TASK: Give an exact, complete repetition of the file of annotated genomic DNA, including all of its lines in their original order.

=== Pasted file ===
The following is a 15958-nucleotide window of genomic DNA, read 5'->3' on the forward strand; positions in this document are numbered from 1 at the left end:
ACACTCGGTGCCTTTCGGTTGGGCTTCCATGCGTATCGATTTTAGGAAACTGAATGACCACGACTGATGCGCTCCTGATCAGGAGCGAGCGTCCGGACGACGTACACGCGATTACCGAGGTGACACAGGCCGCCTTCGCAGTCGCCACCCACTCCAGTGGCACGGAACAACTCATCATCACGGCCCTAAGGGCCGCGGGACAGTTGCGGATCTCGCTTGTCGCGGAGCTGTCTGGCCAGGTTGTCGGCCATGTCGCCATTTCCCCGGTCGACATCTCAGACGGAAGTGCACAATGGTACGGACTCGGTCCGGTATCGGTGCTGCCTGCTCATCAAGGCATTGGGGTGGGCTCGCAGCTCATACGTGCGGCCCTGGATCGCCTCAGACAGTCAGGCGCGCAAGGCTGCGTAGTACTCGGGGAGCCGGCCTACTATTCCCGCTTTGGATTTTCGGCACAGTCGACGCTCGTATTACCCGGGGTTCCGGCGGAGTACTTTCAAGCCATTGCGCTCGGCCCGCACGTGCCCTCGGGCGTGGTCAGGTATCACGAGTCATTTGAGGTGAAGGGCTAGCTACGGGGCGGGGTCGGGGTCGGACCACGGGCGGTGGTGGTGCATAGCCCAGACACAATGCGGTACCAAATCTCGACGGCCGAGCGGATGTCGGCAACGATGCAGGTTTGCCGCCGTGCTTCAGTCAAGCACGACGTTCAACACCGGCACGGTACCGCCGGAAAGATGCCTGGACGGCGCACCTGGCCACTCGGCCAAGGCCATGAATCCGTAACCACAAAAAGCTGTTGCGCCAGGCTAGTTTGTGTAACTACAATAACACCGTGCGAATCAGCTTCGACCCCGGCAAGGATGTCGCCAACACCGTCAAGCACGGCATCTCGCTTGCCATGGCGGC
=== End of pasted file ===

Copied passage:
The following is a 15958-nucleotide window of genomic DNA, read 5'->3' on the forward strand; positions in this document are numbered from 1 at the left end:
ACACTCGGTGCCTTTCGGTTGGGCTTCCATGCGTATCGATTTTAGGAAACTGAATGACCACGACTGATGCGCTCCTGATCAGGAGCGAGCGTCCGGACGACGTACACGCGATTACCGAGGTGACACAGGCCGCCTTCGCAGTCGCCACCCACTCCAGTGGCACGGAACAACTCATCATCACGGCCCTAAGGGCCGCGGGACAGTTGCGGATCTCGCTTGTCGCGGAGCTGTCTGGCCAGGTTGTCGGCCATGTCGCCATTTCCCCGGTCGACATCTCAGACGGAAGTGCACAATGGTACGGACTCGGTCCGGTATCGGTGCTGCCTGCTCATCAAGGCATTGGGGTGGGCTCGCAGCTCATACGTGCGGCCCTGGATCGCCTCAGACAGTCAGGCGCGCAAGGCTGCGTAGTACTCGGGGAGCCGGCCTACTATTCCCGCTTTGGATTTTCGGCACAGTCGACGCTCGTATTACCCGGGGTTCCGGCGGAGTACTTTCAAGCCATTGCGCTCGGCCCGCACGTGCCCTCGGGCGTGGTCAGGTATCACGAGTCATTTGAGGTGAAGGGCTAGCTACGGGGCGGGGTCGGGGTCGGACCACGGGCGGTGGTGGTGCATAGCCCAGACACAATGCGGTACCAAATCTCGACGGCCGAGCGGATGTCGGCAACGATGCAGGTTTGCCGCCGTGCTTCAGTCAAGCACGACGTTCAACACCGGCACGGTACCGCCGGAAAGATGCCTGGACGGCGCACCTGGCCACTCGGCCAAGGCCATGAATCCGTAACCACAAAAAGCTGTTGCGCCAGGCTAGTTTGTGTAACTACAATAACACCGTGCGAATCAGCTTCGACCCCGGCAAGGATGTCGCCAACACCGTCAAGCACGGCATCTCGCTTGCCATGGCGGC